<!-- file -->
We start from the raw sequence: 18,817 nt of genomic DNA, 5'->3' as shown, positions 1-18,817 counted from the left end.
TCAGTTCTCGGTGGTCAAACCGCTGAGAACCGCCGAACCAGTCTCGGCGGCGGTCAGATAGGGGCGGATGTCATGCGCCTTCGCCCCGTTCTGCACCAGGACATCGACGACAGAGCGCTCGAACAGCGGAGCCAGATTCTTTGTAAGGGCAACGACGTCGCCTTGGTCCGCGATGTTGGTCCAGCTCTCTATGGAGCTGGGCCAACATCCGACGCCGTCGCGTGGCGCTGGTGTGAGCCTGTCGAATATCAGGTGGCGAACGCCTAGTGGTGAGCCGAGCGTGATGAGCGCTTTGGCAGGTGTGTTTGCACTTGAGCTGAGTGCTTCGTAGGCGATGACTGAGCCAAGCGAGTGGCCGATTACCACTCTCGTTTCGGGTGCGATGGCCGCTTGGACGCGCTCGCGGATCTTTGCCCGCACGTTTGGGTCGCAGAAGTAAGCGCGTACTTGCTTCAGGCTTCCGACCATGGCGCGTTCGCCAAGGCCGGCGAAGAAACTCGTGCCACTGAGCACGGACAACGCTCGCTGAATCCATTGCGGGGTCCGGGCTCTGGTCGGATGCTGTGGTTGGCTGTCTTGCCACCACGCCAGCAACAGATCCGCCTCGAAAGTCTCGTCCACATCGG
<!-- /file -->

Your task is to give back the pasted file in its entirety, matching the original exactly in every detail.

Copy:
We start from the raw sequence: 18,817 nt of genomic DNA, 5'->3' as shown, positions 1-18,817 counted from the left end.
TCAGTTCTCGGTGGTCAAACCGCTGAGAACCGCCGAACCAGTCTCGGCGGCGGTCAGATAGGGGCGGATGTCATGCGCCTTCGCCCCGTTCTGCACCAGGACATCGACGACAGAGCGCTCGAACAGCGGAGCCAGATTCTTTGTAAGGGCAACGACGTCGCCTTGGTCCGCGATGTTGGTCCAGCTCTCTATGGAGCTGGGCCAACATCCGACGCCGTCGCGTGGCGCTGGTGTGAGCCTGTCGAATATCAGGTGGCGAACGCCTAGTGGTGAGCCGAGCGTGATGAGCGCTTTGGCAGGTGTGTTTGCACTTGAGCTGAGTGCTTCGTAGGCGATGACTGAGCCAAGCGAGTGGCCGATTACCACTCTCGTTTCGGGTGCGATGGCCGCTTGGACGCGCTCGCGGATCTTTGCCCGCACGTTTGGGTCGCAGAAGTAAGCGCGTACTTGCTTCAGGCTTCCGACCATGGCGCGTTCGCCAAGGCCGGCGAAGAAACTCGTGCCACTGAGCACGGACAACGCTCGCTGAATCCATTGCGGGGTCCGGGCTCTGGTCGGATGCTGTGGTTGGCTGTCTTGCCACCACGCCAGCAACAGATCCGCCTCGAAAGTCTCGTCCACATCGG